“Those stresses are growing with coastal population, and the cumulative effect is pushing reefs close to a tipping point,” explained Dr. Carrie Kappel, an associate project scientist at the University of California Santa Barbara and contributor to Ocean Tipping Points, a marine science and policy think tank.
“Even without this bleaching event, some of Hawai‘i’s reefs had already ‘tipped’ into a less desirable state, with few live corals, lots of seaweed and few fish,” Kappel explained. “We need to reduce the other stresses on these reefs so they can be resilient to future climate change.”
Kittinger put it in starker terms.
“We have to get a handle on our local stressors or there won’t be reefs around for climate change to kill,” he said. “That’s the bottom line.”
Study global, act local
A 2013 study provided a similarly dire forecast: Using global climate models from the Intergovernmental Panel on Climate Change, a paper published last year in Global Change Biology estimated that Hawai‘i could experience severe annual bleaching by the middle of the century.
“Given how infrequently we’ve experienced these types of coral bleaching events to date, that’s a very alarming prediction for the future health of our coral reefs,” Gove said.
It’s also a startling forecast for Hawai‘i’s people. The state’s coral reefs provide tremendous value: They attract divers and snorkelers, support fisheries that provide food and income, harbor unique biodiversity and increase property values — contributing an estimated US$ 360 million to the state’s economy every year.
This global problem will require local solutions for reefs to survive. “Local protection coupled with more serious efforts to reduce carbon dioxide emissions are needed if we want coral reefs to be part of our future,” Nancy Knowlton of the Smithsonian Institution told the Washington Post earlier this month.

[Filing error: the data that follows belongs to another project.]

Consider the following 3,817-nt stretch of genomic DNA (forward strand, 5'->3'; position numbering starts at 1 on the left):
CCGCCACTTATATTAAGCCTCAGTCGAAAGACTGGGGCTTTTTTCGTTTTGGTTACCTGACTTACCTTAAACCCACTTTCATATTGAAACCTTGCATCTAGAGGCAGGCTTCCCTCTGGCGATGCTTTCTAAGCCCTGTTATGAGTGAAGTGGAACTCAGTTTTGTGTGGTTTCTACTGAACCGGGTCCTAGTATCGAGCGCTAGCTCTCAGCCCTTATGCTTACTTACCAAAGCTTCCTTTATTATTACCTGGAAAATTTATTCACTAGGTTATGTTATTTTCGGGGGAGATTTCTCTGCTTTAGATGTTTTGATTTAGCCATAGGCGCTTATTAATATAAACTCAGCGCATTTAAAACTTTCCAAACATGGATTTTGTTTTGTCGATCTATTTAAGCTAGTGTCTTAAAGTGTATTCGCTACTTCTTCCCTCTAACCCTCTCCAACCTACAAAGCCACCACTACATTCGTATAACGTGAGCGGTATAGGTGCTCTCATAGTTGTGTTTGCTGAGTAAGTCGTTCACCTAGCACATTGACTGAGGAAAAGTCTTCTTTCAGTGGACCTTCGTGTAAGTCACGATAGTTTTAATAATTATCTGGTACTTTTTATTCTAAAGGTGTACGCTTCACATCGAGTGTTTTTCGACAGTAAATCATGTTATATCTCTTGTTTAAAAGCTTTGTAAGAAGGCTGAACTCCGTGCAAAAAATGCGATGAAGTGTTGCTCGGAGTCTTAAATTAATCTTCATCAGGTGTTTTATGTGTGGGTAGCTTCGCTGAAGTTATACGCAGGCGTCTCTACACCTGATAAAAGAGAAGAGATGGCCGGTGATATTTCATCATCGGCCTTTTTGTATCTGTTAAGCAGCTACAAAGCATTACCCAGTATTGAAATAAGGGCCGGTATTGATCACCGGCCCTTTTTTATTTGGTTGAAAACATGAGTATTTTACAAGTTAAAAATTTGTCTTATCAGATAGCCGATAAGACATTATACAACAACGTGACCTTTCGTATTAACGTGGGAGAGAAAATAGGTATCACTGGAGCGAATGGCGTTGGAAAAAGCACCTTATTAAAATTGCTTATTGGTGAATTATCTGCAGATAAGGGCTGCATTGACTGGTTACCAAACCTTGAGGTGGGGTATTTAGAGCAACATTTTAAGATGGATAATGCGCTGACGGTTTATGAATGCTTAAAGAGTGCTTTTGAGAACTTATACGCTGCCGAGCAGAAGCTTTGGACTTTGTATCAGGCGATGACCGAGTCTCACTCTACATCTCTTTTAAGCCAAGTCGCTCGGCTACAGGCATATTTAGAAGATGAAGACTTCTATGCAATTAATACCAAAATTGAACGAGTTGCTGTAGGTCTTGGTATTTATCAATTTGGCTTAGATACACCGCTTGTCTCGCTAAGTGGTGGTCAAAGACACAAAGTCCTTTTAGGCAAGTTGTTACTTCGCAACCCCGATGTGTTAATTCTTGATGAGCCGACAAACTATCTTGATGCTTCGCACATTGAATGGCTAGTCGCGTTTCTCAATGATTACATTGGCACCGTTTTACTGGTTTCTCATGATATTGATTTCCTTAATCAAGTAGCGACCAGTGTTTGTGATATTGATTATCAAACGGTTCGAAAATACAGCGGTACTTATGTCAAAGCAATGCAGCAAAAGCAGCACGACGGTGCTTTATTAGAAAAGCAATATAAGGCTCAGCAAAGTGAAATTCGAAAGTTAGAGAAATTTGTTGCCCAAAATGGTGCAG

To that end, CI and a network of partner organizations are getting to work.
In early October, Eyes of the Reef, a community reporting network for Hawai‘i’s coral reefs, hosted an event dubbed “Bleachapalooza,” in which citizen scientists reported widespread bleaching — including bleaching of smooth coral, usually the most resistant to it. The information will be shared with the state’s Department of Land and Natural Resources (DLNR) to inform reef management.
DLNR also joined with CI Hawai‘i to launch a Community Fisheries Enforcement Unit — three Division of Conservation and Resources Enforcement officers in a vessel donated by CI — to enforce fishing regulations in the waters off the island of Maui. Since its first patrol in 2013, the unit has led to a 90% compliance rate with fishing laws, a small step toward reducing overfishing and increasing the resilience of coral. Better enforcement means better compliance, which keeps reef fish populations healthy, ensuring the viability of the reef.
Will local efforts like these add up to a brighter future for Hawai‘i’s coral reefs?
“Places that have successfully weathered severe bleaching events in the past are the places that have strong management, enabling these ecosystems to bounce back,” Kittinger said.
“We are building the partnerships necessary to help Hawai‘i’s reefs — and the communities they support — be resilient to a changing climate.”
Cassandra Kane is a staff writer for Conservation International.